Professional Comment

Dysphagia is a Difficult Diagnosis to Swallow

By Carla Bartlett, Director of Speech and Language Therapy (Social Care) at Cygnet Health Care and Dominique St Clair Miller Director of Speech and Language Therapy (Health Care) at Cygnet Health Care (

The majority of us enjoy snacks, meals and drinks without much thought or effort, for some people living with dysphagia this can be a difficult and frightening experience, with potentially significant consequences on health and quality of life.

Imagine that every time you are invited out for a meal, you have to think about whether you will be able to chew and safely swallow the food on the menu. Imagine that you are told it is not safe for you to eat your favourite food anymore as it is considered “high risk” for choking.

Imagine that every time you are faced with eating food, you feel tense and fearful – you are terrified you might choke. You barely have an appetite anymore and over time, you lose weight when you don’t mean to. Imagine that every time you take a drink, you cough and splutter so you avoid drinking to the extent that you become dehydrated and experience frequent urine infections. This can be the reality for people living with dysphagia. This is the reality for 560 million people worldwide. At Cygnet Health Care, Speech and Language Therapists (SLTs) assess, diagnose, and formulate management plans to support individuals with different aspects of eating, drinking, feeding and/or swallowing difficulties. The ultimate aim is to ensure safer swallowing whilst balancing quality of life with individuals preferences and beliefs. Our SLTs will seek support from other health care professionals where necessary. They will also make recommendations based upon the difficulties an individual is experiencing.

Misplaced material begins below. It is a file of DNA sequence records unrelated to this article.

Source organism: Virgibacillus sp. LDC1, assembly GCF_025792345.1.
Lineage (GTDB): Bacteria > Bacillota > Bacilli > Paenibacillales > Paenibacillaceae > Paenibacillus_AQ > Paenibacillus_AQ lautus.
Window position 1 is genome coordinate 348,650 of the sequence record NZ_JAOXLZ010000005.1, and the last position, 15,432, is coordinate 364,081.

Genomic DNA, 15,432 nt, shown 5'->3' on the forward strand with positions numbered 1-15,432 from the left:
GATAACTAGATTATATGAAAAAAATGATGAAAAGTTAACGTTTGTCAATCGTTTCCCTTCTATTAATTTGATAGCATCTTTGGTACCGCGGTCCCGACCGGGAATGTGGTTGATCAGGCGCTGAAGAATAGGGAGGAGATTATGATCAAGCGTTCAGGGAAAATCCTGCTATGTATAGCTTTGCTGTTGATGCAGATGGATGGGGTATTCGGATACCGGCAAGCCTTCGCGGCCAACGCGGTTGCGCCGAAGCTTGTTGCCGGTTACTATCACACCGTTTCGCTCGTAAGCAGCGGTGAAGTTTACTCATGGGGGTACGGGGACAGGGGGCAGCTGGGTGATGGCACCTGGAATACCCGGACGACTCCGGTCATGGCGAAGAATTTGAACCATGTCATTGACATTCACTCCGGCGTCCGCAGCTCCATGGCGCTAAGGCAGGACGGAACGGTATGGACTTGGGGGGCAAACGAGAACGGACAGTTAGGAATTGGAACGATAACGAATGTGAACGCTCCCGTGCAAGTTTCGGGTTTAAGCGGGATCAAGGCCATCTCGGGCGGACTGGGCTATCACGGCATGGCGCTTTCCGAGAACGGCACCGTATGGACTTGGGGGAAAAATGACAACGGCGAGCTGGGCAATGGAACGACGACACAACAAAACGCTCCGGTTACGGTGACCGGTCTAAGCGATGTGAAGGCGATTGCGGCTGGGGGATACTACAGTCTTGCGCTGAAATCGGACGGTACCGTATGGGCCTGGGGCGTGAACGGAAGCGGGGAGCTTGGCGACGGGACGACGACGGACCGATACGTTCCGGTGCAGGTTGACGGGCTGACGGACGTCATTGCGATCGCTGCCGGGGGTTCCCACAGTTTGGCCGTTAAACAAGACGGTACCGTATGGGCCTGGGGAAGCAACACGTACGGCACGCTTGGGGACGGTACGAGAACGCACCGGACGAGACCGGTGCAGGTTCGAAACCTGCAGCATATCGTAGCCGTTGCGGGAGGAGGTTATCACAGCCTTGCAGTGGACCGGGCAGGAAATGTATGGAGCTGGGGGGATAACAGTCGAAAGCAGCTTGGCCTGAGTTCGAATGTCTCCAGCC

Sometimes this will include positioning advice, adaptive equipment, specific oral motor / sensory exercises or swallow techniques and food and fluid texture modification. However, for others, simply managing the speed at which they eat or prompting them to take smaller mouthfuls and chewing for longer can be enough.